till date.

The inequalities created by class have
had profound impacts on the day to day working of the rich and the poor. Some
inequalities are also based on gender and age. For instance, the women and
children of lower classes were not treated differently than the men of the same
classes, for them the treatment was even worse. Therefore, it is important to
know about class and its distinction, then and now. Class has led to many
changes in the society, which are both negative and positive. It is extremely
important to keep class in mind to study about any society because it holds
relevance in almost all societies and situations.

 

There are a lot of differences between
the different classes which have led to a wide gap between them, the gap has
become so wide that it is difficult to bridge it. It is possible with the rapid
growth of intellectuals and basic education which is now accessible to many
people. The process towards receiving an equal citizenship and status is
ongoing and requires a lot of patience. The thinking of the older and new
generations is quite different from each other, which will make it easier for
the lower classes to achieve what they deserve. H.R. Markus said that “As
the world continues to shrink, it is more important than ever that we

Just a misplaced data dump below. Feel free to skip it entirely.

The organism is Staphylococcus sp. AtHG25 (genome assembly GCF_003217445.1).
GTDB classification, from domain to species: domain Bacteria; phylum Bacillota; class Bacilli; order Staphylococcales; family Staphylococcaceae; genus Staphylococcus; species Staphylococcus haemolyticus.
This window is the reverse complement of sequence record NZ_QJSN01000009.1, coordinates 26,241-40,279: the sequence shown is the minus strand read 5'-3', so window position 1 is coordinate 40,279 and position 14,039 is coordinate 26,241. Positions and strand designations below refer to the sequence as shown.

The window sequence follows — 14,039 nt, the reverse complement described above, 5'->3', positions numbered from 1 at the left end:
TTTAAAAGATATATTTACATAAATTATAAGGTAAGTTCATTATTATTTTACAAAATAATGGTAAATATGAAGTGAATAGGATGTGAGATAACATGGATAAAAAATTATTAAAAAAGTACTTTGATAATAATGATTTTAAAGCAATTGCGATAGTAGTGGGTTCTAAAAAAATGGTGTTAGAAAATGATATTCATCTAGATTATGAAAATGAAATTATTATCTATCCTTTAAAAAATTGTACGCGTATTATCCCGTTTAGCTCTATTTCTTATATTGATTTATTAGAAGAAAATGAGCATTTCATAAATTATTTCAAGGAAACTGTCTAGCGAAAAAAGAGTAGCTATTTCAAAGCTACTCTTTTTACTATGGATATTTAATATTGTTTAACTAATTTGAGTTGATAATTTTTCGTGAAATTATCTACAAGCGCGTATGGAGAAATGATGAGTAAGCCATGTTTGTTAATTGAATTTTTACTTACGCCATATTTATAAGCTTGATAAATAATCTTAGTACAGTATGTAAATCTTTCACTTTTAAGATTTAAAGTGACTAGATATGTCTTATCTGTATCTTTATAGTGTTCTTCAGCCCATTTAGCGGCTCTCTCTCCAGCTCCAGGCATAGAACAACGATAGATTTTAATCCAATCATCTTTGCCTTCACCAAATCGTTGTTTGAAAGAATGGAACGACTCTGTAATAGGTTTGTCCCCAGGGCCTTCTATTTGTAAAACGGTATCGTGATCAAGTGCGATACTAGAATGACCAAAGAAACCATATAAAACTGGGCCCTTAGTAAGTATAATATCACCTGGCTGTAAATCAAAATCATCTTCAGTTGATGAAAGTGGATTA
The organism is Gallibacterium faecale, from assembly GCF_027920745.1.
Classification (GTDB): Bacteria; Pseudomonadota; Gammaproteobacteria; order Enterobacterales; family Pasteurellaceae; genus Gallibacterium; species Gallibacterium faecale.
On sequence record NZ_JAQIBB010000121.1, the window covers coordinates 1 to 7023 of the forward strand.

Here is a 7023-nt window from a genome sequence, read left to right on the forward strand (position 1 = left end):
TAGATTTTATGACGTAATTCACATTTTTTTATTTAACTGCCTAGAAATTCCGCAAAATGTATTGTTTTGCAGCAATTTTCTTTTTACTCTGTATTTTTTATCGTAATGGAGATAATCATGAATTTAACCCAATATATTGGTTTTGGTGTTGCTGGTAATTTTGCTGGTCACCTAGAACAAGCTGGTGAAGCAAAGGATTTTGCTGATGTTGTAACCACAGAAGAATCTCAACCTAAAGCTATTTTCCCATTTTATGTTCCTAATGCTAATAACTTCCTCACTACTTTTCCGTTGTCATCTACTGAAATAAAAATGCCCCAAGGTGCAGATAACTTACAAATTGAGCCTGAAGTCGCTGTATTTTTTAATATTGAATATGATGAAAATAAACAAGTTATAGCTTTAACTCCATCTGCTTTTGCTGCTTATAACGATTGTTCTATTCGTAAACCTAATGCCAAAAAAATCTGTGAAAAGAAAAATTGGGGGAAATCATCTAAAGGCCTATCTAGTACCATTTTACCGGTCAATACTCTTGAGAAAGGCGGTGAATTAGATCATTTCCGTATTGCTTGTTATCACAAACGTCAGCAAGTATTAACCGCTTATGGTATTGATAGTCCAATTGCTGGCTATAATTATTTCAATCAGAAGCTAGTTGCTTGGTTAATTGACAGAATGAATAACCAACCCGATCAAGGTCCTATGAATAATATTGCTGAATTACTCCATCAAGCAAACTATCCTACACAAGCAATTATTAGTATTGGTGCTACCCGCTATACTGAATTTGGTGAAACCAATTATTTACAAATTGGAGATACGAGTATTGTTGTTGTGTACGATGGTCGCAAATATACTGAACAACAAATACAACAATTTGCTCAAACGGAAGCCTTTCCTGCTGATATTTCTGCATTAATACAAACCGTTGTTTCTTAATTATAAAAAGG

understand the subjective nature of such cultural dichotomies” (H.R.
Markus, 2014) Class allows us to understand and perceive the dichotomies
that exist in the society today. class surrounds the ideas and the values that
we stem and grow in thereby affecting the all spheres of influence that we
as human beings function such as interactions in the social, economical,
and political institutions. It makes us realise differences in the
society are not immutable however relevant and essential in the way that
we function.

 

Word Count: 1396

 

References:

·            
Anon. (2010). Education, Economics and Enterprise: ‘What’s Social
Class got to do with it?’ Bristol: University of Bristol.

·            
DeAngelis, T. (2015). Class Differences. New York: American
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·            
Fiske, S. &
Markus, H. R. (2012). Facing social class: How societal rank influences interaction. New York: Russell Sage Foundation.

·            
Jackopovich, D. (2014). The Concept of Class. Cambridge: SSRG
Publications.

·            
Kuhn, A. (1995). Family secrets: Acts of memory and
imagination. London: Verso.

·            
Leathwood, C., & Archer, L. (2004). ‘Social Class and
Educational Inequalities: the local and the global’. Pedagogy, culture and
Society. United Kingdom: London Metropolitan University.

·            
Markus, H. R.,
& Conner, A. C. (2014). Clash!
How to Thrive in a Multicultural World. New York: Plume. 

·            
Marx, K., Engels, F., Moore, S., & McLellan, D. (1992). The
Communist manifesto. Oxford: Oxford University Press.

·            
Sayer, A. (2002). What are You Worth: Why is Class an Embarrassing
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·            
Wilkinson,
Richard G. & Pickett, Kate. (2010) The Spirit Level: Why Equality is Better